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Book blogger spotlight: Babbling Books

Multi-platform blogger Tamsien West shares her eclectic reading tastes across her blog, Instagram, YouTube and book club under the name Babbling Books. She has found that ‘deeply personal stories and content related to my life is what seems to resonate with people most. When I share the most about myself I receive the most in return’. West spoke to Books+Publishing for our ‘Book blogger spotlight’ series.

Describe your blog in under 50 words.

Babbling Books is a multi-platform book blog focused on exploring stories. Incorporating a mixture of photography, video and written content, Babblings Books is all about challenging yourself to go beyond the comfortable and discover what is possible.

What makes your blog unique?

The mix of books that I read and review. I dabble in everything, from recent YA fantasy and sci-fi to classics and feminist nonfiction. In 2017 I’m also challenging myself to #readtheworld, and my mission to read and talk about translated literature is definitely something that differentiates my content.

When and how did you get started?

One of my best friends introduced me to the bookish community on Instagram in early 2015. After following along for a few months, and with a bit of encouragement, I started Babbling Books on Instagram in May that year. As my confidence grew, I added a blog and website in July 2015, started the Babbling Book Club in January 2016 and expanded to YouTube in July. I’m always looking out for a new opportunity to connect with different audiences and learn new skills—be it review writing, photography or video editing.

How do you find out about new books?

I hear about new releases through so many different channels it’s sometimes hard to pinpoint exactly where and when I heard about them. The main sources that I check each week are publisher e-newsletters and press releases, early reviews on Twitter, Instagram and blogs, and checking out the new arrivals in the Melbourne Writers Festival office where I work as Development Executive. Publishers occasionally reach out to me personally, and I enjoy working with them, but my eclectic reading tastes mean more often than not I’m the proactive party contacting publicists about books I am interested in.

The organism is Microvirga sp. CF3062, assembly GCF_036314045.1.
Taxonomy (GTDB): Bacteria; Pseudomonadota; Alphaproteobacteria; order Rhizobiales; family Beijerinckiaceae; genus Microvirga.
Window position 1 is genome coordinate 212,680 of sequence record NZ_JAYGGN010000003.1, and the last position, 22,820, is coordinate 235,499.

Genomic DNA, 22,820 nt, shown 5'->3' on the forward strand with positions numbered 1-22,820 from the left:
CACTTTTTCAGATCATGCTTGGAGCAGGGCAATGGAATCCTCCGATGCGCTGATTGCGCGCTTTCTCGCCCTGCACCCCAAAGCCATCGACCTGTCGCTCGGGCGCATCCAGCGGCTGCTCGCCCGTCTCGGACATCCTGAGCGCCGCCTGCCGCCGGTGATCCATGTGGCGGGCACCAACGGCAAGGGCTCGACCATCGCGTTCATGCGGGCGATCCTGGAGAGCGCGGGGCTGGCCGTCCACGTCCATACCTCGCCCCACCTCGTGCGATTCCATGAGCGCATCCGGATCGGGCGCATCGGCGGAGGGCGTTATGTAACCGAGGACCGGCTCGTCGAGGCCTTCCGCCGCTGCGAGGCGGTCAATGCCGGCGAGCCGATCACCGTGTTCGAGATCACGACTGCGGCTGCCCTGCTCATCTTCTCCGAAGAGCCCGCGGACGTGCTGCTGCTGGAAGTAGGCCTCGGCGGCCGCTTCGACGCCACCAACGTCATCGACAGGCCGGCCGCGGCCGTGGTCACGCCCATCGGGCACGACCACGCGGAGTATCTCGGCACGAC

What audience do you reach?

It’s quite difficult to gauge the demographics of my followers on some platforms, but the one I have the clearest information on is Instagram. I have just over 24,700 followers on Instagram. Unsurprisingly 85% are women, most are a similar age to me at 25-34, and—highlighting the global nature of the platform—the top three cities they live in are London, New York and Melbourne. However, I have been working and playing in the digital space for long enough to see that none of these numbers mean anything without the connections I have forged and the friendships I have made. Even the fleeting connections through individual comments and replies shape the community I share stories with every day, and that’s what brings those numbers to life.

What other book blogs do you regularly follow?

There are so many that I enjoy it’s hard to pick just a few so I’ll focus on fellow Aussies. I love Kate from Lillytales for thoughtful her reviews, Chami from ReadLikeWildFire for her boundless energy and enthusiasm, Margot from Project Lectito for blogging and writing advice, and Danielle from HalfDesertedStreets for her enchanting photography and kind heart.

What has been your most popular post?

Each platform is quite different in what captures people’s attention. On Instagram, my most popular post was a photo of my bookshelves back in January 2016, it received many thousands of likes and hundreds of comments, and even 18 months later it remains my most frequently stolen image. While not wholly book-related, on YouTube a video showing my travel journal from the six months I spent in Europe last year has over 17,000 views and is by far my most popular piece of content in any platform to date! The one thing I have noticed that links all my most popular images/videos/reviews/posts is that deeply personal stories and content related to my life is what seems to resonate with people most. When I share the most about myself I receive the most in return.

What’s your favourite social media platform, and what recent trends in social media have you noticed in book blogging?

I love Instagram most of all. It’s where I spend the most time, where I have made incredible friends, and despite some of the more frustrating technical changes it remains the most vibrant bookish community on the internet. In terms of trends, I have seen both authors and publishers become more engaged with online communities over the last few years, and I hope it’s something that continues to evolve and grow in the future.

What are you reading now?

I’m currently reading three terrific books. In preparation for her panels at Melbourne Writers Festival in a few weeks I’m reading Reni Eddo-Lodge’s essay collection Why I’m No Longer Talking to White People about Race. For my book club, I’ve just started Chronicle in Stone by Albanian author Ismail Kadare. And as an audiobook, I’m listening to YA historical novel A Gentleman’s Guide to Vice and Virtue by Mackenzi Lee.



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